Council House

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Council House ( 640x480 )
Council House in Birmingham stands in Victoria Square. It is one of the city’s monumental buildings, Grade II listed building. It houses the Birmingham City Council. The side of the building from Chamberlain Square is the entrance and façade of the Museum and Gallery, partly housed in the same building.

The construction of the building started in 1874. Its architect became Yeoville Thomason. The foundation stone was laid by the Mayor Joseph Chamberlain. The building was finished in 1879 and it was extended almost immediately (in 1881 – 1885) by the same architect. This was a combined Art Gallery (and included a museum) and the home of the corporation's Gas Department. The Council House was extended again in 1911-1919 (by architects Ashley & Newman). A new block to the north was built and it was connected to the main building by an archway that slightly resembles the The Bridge of Sighs in Venice. This contains much of the Museum and Art Gallery and on its ground floor there is the Gas Hall, now an exhibition space.

The main entrance of the City Council building faces the Victoria Square. There is a mosaic by Salviati Burke and Co. of Venice above it. Even above that, the pediment shows Britannia receiving the manufacturers of Birmingham. The first-floor's exterior balcony is used by visiting dignitaries and victorious sports teams, to address crowds gathered below.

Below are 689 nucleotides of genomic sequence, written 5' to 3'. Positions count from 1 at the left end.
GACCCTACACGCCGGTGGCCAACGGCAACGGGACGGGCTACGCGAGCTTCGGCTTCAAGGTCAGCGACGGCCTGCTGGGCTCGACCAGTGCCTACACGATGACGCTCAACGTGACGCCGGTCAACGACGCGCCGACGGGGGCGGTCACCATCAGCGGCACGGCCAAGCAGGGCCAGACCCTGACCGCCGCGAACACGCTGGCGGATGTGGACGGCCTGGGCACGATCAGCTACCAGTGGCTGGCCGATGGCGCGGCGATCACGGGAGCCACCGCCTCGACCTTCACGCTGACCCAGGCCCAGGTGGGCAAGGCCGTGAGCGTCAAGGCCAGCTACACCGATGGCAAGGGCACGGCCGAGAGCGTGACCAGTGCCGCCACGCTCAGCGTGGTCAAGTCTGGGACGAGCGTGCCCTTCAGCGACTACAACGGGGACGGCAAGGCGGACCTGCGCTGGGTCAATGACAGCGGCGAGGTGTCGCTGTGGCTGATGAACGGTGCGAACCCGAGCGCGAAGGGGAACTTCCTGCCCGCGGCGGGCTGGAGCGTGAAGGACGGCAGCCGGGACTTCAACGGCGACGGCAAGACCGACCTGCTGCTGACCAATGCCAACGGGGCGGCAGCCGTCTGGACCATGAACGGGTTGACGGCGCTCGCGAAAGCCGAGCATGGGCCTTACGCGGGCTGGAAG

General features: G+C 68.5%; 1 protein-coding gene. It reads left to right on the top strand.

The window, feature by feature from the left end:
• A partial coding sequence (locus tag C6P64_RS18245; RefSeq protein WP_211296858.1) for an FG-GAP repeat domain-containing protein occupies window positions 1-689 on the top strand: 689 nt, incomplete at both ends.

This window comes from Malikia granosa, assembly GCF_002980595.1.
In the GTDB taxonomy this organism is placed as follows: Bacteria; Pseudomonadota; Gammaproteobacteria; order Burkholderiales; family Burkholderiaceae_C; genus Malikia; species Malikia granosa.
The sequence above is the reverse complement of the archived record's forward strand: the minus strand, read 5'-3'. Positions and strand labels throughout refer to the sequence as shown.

There are many memorial housed inside the Birmingham Council house. However, most of them are not available for public viewing. To some of them belong for example The memorial to the citizens of Birmingham from the Belgian Exiles during World War I, Memorial to the staff of the City Treasurers who served in World War I and to the City Treasurers who served in World War II or a Blue Plaque commemorating the five consecutive generations of the Martineau Family who served as (Lord) Mayors.
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